No formal certifications? CUE the Ubuntu skills testing scheme
Canonical is working on a new way to prove to employers you know your stuff
Ubuntu Summit Canonical is working on a new training and skills-testing scheme, currently codenamed CUE, to help people without formal certifications to show that they've got what it takes.
In a talk titled The Problem of "Street Cred" at this week's Ubuntu Summit in Prague, Adrianna Frick from Canonical's credentials and curriculum team presented it's proposed skills-testing and training scheme CUE: Canonical Ubuntu Essentials.
Frick laid out a problem she said went back to the long-gone COMDEX trade show in 1998. We can't help but wonder if that was the one with the legendary Bill Gates bluescreen demo.
Open source operating systems are (mostly) free, and that means that many of the people using, and indeed building, them are hobbyists, working on their own systems, she said. There's a lot of overlap with the "weird systems users" that Citrix misjudged so badly.
If you have acquired open source skills and knowledge by using it, how do you prove that? Indeed, how can the open source world identify what the important skills are, and how can it measure them? What are the commonly-performed tasks? Do they require specialist skills, tools, or knowledge? How should they be performed, and which tasks apply to which levels of expertise? How important are they to paid jobs?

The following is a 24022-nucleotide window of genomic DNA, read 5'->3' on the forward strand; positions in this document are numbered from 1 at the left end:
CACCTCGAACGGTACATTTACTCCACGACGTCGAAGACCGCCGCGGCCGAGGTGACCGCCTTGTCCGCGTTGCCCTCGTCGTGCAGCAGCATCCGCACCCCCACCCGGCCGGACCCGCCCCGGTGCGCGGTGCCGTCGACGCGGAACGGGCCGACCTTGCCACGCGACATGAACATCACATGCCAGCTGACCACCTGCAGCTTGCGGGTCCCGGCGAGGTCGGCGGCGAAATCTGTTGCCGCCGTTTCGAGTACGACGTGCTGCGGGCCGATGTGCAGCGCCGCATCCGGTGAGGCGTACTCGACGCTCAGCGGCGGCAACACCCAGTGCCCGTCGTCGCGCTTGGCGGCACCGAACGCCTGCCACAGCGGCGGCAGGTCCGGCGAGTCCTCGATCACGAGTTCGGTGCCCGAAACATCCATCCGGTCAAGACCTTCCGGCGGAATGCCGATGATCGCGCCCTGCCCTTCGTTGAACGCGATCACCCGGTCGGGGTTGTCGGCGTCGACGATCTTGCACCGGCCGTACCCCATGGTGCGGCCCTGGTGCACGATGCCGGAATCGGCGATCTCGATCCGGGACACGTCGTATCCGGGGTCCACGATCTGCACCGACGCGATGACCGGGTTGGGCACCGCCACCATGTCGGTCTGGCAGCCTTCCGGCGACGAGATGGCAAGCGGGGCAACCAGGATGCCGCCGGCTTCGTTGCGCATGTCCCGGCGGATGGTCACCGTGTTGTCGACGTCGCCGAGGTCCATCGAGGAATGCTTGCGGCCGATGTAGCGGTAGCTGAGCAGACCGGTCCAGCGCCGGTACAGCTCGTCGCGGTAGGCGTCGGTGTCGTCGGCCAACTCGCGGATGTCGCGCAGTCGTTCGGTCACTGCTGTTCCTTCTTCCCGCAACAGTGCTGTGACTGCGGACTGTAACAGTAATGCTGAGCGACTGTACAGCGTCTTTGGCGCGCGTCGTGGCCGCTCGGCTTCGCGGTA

There are lots of Ubuntu users with strong skills and knowledge of the OS, how to fix it and tweak it, or how to teach people about it, or how to write about it – but how can you prove it? There are professional certifications, of course, but the courses and the exams are expensive. Worse still, the syllabuses often include lots of irrelevant or obsolete material, rather than focussing on useful current knowledge.
The plan is that the CUE program will address this, with a modular format of both lessons and tests that are under one hour each, with separate tests for different areas of interest, Frick said.
Students will be able to study what they want, when they want, and work towards specific milestones at their own pace, based on their skills and experience. The aim is to assess real-world skills, with practical problems and scenarios and realistic test environments.
The company hopes to launch a limited beta test of the first version, CUE:Linux with 100 places for volunteer testers, who will be the first to get certified. Additional future rewards yet to be worked out, we're told.
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For the big vendors of commercial open source products and services, training courses and certifications are a significant source of income. Canonical's model is different: it gives its flagship products away for nothing.
Founder Mark Shuttleworth's original goal is summarized in the Ubuntu bug tracker's bug #1. By giving away an OS that aspired to be "Linux for human beings", the company has gained a lot of mindshare. In his opening keynote at the Summit, Shuttleworth called Ubuntu's rough patch a "brutal time five years ago, which was the worst thing I've ever been through." More problems lay ahead, as for everyone: "You'd think the pandemic would've been easy for a remote-first organization, but it wasn't."
"But now," he continued, "we are growing, we are investing."
Certainly many of the Canonical staff members that The Reg FOSS desk met during the event are fairly new hires, joining within the last year or two.
Canonical now has to find ways to turn its considerable mindshare into a profitable, sustainable business model, so that the company can fund itself, and new approaches to acquiring, measuring and demonstrating skills will be important.
It's a bold plan, and it might just work. ®